2. Hi Elizabeth … it’s so interesting to know what’s out there and how they work – so thanks for keeping us updated on these …

    I’d like to read my own work at some stage … and I think serialisations, or small series seem to be a way forward …

    Cheers Hilary

  3. I’m scared of the whole audio book thing, because it seems so expensive more than anything. But you’ve opened my eyes a little here. Thanks Elizabeth. X

    1. Shah–Actually, the way I’m doing it, it’s free! Hard to imagine. I did pay $25 to get my cover formatted into a square for the site, but that’s only because I’m hopeless with design. Hope you’ll explore it. :)

  4. Great article, Elizabeth. One question I have is how big is the audio market in your opinion?

    Would you say it’s 1/4 the size of your Amazon KDP sales? Or a little more or less? (I think if I do it, I’m going to pay to do it instead of doing royalty sharing, but I’m just trying to figure out how much expanded distribution I’ll actually get from it.)


    1. Hi Stan! No, definitely not as much as 1/4 the size. I’d say 1/8, instead.

      For expanded distribution (and I hope I’m reading you correctly), we only have to agree to be exclusive to ACX. Royalty share agreements, such as I’m contracted for, are required to be exclusive to ACX. That puts our books in fairly wide distribution…quoting from ACX below:

      “What does “exclusive” actually mean? Who will be selling my book?
      Exclusive to ACX means your finished audiobook will be sold only through Audible, Amazon, and iTunes. Any audiobook made using ACX will be distributed through these online retailers. Note that Audible has an exclusive relationship with iTunes (i.e. to get your product into iTunes’ audiobook store, you have to go through Audible).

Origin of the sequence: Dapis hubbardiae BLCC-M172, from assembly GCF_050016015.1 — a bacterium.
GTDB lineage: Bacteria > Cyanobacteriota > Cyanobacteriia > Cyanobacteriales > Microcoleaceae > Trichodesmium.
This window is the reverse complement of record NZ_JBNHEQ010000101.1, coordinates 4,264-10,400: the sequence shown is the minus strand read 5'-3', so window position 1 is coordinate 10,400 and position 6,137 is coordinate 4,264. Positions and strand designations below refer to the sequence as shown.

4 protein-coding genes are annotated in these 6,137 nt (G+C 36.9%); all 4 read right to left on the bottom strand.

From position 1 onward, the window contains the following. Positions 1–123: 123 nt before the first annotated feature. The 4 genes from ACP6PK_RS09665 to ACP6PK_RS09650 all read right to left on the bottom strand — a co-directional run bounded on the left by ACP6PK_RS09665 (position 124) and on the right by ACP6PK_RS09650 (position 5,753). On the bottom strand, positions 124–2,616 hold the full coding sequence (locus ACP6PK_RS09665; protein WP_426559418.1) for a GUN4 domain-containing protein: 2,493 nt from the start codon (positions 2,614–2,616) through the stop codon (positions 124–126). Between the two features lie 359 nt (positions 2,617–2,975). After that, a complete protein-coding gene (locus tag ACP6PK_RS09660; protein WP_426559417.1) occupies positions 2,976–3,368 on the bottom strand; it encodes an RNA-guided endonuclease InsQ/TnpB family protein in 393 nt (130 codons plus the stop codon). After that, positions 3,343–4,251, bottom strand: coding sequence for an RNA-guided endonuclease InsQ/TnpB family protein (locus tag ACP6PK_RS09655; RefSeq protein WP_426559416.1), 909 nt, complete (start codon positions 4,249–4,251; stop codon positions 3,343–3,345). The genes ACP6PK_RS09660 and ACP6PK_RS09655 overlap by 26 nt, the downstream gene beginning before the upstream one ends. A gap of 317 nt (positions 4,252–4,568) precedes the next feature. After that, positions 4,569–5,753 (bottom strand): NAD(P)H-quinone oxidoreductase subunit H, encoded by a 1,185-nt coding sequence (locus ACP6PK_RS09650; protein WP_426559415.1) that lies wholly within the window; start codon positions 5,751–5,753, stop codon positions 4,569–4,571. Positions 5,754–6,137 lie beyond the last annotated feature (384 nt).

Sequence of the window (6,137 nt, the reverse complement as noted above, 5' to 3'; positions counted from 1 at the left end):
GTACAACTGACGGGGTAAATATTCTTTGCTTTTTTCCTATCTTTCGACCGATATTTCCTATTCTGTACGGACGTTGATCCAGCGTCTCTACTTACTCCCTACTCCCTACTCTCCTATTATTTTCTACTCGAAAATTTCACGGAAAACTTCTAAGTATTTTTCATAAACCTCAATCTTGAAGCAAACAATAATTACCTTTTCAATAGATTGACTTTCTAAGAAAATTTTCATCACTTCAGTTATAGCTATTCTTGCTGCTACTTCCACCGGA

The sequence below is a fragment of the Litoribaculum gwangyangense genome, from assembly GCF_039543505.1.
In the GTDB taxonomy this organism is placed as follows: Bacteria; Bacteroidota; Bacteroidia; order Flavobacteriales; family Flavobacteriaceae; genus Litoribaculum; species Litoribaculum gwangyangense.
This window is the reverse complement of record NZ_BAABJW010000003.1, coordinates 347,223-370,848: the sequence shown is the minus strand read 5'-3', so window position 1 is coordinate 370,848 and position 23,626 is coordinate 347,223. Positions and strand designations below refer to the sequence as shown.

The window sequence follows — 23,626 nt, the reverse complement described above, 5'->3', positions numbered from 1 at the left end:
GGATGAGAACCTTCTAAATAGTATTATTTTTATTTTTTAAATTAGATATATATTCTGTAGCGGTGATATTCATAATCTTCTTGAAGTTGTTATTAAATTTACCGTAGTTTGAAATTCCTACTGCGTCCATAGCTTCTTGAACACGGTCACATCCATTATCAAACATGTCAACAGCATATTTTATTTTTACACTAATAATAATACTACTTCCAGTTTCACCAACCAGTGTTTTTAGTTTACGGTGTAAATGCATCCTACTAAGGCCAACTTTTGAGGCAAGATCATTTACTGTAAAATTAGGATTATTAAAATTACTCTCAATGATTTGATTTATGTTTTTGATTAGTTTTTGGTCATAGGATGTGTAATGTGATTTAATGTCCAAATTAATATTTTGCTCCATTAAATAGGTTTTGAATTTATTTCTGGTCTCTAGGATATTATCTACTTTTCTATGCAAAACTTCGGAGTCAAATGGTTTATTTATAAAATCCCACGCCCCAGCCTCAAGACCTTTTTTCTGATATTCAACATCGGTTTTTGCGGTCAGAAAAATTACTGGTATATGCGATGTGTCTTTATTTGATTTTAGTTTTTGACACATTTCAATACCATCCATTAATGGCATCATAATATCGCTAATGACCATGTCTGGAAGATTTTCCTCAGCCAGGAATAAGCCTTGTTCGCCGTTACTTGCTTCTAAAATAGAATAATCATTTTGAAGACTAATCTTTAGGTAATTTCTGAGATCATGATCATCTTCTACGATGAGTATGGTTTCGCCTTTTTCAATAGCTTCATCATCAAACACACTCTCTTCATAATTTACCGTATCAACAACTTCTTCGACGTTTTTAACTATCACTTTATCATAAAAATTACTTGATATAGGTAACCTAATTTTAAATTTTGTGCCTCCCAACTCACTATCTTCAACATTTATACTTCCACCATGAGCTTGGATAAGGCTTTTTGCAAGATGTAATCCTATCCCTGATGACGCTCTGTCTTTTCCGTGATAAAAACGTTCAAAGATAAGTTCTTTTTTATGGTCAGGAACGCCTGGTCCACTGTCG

How will my audiobook be sold if I choose the non-exclusive option?
      If you choose non-exclusive distribution, your audiobook will be available on Audible’s channels, which are currently Audible, Amazon and iTunes., and you will be able to also sell your completed audiobook in other locations, such as in cd or other physical format. For more information, please review the What’s the Deal? page.”

      1. Thanks for the info, Elizabeth!!! That helped answer quite a few questions for me.

        Love your blog and your articles, and I’m sorry that I think this is first time I’ve commented. : /

        But I’ve learned several things from your articles and your passion is obvious. I’ll meet you at the top!

  5. Greetings, Elizabeth! Thanks so much for linking to Part Two of my articles about audiobook marketing on the ACX blog! Here’s the link to part one of that series.

    I’m actually a narrator, not an author.

    I cringe when authors say that the royalty share option on ACX is FREE.

    Royalty share does NOT mean free. It is a deferred payment option for the costs of production.

    On average, it takes 6 hours in real time for the narrator and her team to create 1 finished hour of audio. A 10-hour audiobook could require 60 or more hours to produce.

    The author earns royalties for the print and ebook versions, but the narrator only earns royalties on sales of the audiobook.

    Narrators therefore are reluctant to accept royalty share contracts because we have ALL of the risk for low or no sales of the audiobook. We need to have some assurance that we will recoup our substantial investment in the production of the audiobook.

    Your readers might be interested in a video that I created to help authors get started with audiobooks. In 41 minutes, I:

    — explore the audiobook landscape (beginning at 2:43)
    — explain reasons every author should produce audiobooks of their books (beginning at 7:23)
    — demonstrate Amazon Whispersync capability between an audiobook and Kindle ebook (beginning at 10:19)
    — offer specific tips about ways to write with audio in mind (beginning at 12:09)
    — advise the viewer about the audiobook production process and give concrete information about using to create an audiobook, including payment for production costs and distribution options (beginning at 22:04)

    The video may be viewed at this link.

    Thanks for sharing your experiences and promoting audiobooks! Best wishes for your continued health, prosperity, and SUCCESS!

    Karen Commins
    My audiobooks on Audible

    1. Hi Karen–Thanks for the link to the video and for linking to part one of the series. You’re right–audio is a tremendous investment of time for a narrator…I’d never be able to do it.

      Hope you have a great week!